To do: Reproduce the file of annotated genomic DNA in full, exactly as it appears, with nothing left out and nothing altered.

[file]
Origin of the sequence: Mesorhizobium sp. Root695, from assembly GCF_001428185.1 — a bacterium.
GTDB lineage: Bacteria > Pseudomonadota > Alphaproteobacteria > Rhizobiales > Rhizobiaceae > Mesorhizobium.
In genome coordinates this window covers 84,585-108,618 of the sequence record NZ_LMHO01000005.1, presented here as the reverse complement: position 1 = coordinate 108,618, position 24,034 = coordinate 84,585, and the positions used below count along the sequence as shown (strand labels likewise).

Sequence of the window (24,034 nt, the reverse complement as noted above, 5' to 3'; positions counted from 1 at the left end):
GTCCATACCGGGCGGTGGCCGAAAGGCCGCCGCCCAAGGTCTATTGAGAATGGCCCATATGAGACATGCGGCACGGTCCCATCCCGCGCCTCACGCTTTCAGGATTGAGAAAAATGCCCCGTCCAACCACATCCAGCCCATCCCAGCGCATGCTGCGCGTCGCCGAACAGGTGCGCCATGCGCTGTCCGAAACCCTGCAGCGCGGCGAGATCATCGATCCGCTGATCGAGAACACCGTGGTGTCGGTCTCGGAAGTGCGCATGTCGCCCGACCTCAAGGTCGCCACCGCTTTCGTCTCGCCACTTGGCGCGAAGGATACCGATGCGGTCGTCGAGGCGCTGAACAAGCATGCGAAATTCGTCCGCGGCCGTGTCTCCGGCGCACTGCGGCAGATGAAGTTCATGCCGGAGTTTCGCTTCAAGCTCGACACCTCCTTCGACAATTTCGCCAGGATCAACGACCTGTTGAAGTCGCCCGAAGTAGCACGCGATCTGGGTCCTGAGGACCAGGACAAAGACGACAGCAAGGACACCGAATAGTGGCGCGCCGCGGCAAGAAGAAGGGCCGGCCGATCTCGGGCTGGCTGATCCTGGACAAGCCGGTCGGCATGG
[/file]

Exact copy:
Origin of the sequence: Mesorhizobium sp. Root695, from assembly GCF_001428185.1 — a bacterium.
GTDB lineage: Bacteria > Pseudomonadota > Alphaproteobacteria > Rhizobiales > Rhizobiaceae > Mesorhizobium.
In genome coordinates this window covers 84,585-108,618 of the sequence record NZ_LMHO01000005.1, presented here as the reverse complement: position 1 = coordinate 108,618, position 24,034 = coordinate 84,585, and the positions used below count along the sequence as shown (strand labels likewise).

Sequence of the window (24,034 nt, the reverse complement as noted above, 5' to 3'; positions counted from 1 at the left end):
GTCCATACCGGGCGGTGGCCGAAAGGCCGCCGCCCAAGGTCTATTGAGAATGGCCCATATGAGACATGCGGCACGGTCCCATCCCGCGCCTCACGCTTTCAGGATTGAGAAAAATGCCCCGTCCAACCACATCCAGCCCATCCCAGCGCATGCTGCGCGTCGCCGAACAGGTGCGCCATGCGCTGTCCGAAACCCTGCAGCGCGGCGAGATCATCGATCCGCTGATCGAGAACACCGTGGTGTCGGTCTCGGAAGTGCGCATGTCGCCCGACCTCAAGGTCGCCACCGCTTTCGTCTCGCCACTTGGCGCGAAGGATACCGATGCGGTCGTCGAGGCGCTGAACAAGCATGCGAAATTCGTCCGCGGCCGTGTCTCCGGCGCACTGCGGCAGATGAAGTTCATGCCGGAGTTTCGCTTCAAGCTCGACACCTCCTTCGACAATTTCGCCAGGATCAACGACCTGTTGAAGTCGCCCGAAGTAGCACGCGATCTGGGTCCTGAGGACCAGGACAAAGACGACAGCAAGGACACCGAATAGTGGCGCGCCGCGGCAAGAAGAAGGGCCGGCCGATCTCGGGCTGGCTGATCCTGGACAAGCCGGTCGGCATGG